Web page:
This sculpture of a mako shark is 3 meters long and contains approximately 1.800 fish hooks. For more information about this sculpture, the exhibition or sales enquiries, please contact us.

The shortfin mako shark, Isurus oxyrinchus, is the fastest sharks, clocking speeds of up to 70 km/h. It is widespread in temperate and tropical waters of all oceans, including the Mediterranean Sea.

It is a large and highly mobile top predator, capable to migrate long distances across wide areas. Due to their overlapping habitat with commercially important fishes, makos have high encounter rates with fisheries, ending up as bycatch.

There are no data available on the absolute global population size, but this species is listed globally as Endangered on the IUCN Red List, and at Mediterranean level as Critically Endangered.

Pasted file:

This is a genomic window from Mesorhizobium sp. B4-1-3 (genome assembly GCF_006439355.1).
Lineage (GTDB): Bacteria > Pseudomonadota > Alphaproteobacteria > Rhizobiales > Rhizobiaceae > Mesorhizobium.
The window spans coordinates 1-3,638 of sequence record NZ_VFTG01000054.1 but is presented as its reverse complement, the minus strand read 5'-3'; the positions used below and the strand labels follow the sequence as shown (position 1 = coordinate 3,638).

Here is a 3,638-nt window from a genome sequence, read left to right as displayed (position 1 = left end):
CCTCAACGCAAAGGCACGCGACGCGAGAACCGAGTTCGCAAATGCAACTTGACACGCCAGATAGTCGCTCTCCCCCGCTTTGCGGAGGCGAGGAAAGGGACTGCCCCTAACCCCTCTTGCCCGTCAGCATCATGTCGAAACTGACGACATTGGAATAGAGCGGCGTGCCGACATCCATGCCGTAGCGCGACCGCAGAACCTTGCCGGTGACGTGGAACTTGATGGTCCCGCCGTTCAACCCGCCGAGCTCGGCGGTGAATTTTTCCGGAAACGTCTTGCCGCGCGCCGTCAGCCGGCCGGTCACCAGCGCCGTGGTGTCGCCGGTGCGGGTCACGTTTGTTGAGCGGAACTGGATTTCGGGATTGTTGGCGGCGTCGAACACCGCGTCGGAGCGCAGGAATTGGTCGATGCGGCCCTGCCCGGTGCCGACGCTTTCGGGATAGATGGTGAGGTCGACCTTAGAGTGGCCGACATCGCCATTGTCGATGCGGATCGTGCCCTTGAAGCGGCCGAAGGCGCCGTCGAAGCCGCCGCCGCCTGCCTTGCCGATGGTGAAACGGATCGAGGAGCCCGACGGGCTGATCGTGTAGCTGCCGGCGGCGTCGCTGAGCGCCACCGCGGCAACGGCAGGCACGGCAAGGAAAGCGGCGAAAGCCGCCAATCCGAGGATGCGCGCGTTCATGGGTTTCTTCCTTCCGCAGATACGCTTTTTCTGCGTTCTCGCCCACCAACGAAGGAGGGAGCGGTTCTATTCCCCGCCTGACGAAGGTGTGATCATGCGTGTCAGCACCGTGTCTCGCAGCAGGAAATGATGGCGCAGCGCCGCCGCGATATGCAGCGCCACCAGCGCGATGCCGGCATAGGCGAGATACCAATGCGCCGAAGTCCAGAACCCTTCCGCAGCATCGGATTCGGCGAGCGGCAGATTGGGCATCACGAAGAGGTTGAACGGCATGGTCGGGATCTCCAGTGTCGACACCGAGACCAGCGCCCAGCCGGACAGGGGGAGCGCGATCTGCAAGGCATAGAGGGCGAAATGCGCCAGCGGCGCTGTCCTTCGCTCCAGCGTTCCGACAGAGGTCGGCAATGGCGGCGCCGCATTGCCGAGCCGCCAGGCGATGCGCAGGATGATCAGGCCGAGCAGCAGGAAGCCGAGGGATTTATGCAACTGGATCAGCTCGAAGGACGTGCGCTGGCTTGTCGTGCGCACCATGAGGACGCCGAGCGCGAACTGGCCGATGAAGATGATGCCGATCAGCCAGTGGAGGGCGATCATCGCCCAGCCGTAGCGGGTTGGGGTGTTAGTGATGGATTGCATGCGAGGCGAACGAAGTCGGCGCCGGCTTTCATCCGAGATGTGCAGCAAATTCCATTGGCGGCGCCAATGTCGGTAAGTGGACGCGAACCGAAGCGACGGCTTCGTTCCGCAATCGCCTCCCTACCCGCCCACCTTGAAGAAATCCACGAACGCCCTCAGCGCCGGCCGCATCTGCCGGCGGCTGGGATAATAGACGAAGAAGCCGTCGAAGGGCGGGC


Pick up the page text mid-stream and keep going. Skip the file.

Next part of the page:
Main threats include being the targeted and incidental fishing. A regional population decline of at least 80% over 75 years is inferred for the shortfin mako in Mediterranean waters.

A vast improvement in the collection of data is required and effective conservation of this species will require international agreements. Fishing pressure must be considerably decreased, catch limits, measures to enhance chances of survival after capture and when released.

 

References:

 

Rigby, C.L., Barreto et al. 2019. Isurus oxyrinchus. The IUCN Red List of Threatened Species 2019: e.T39341A2903170.

With thanks to AMO Scientific Partner One Ocean Foundation

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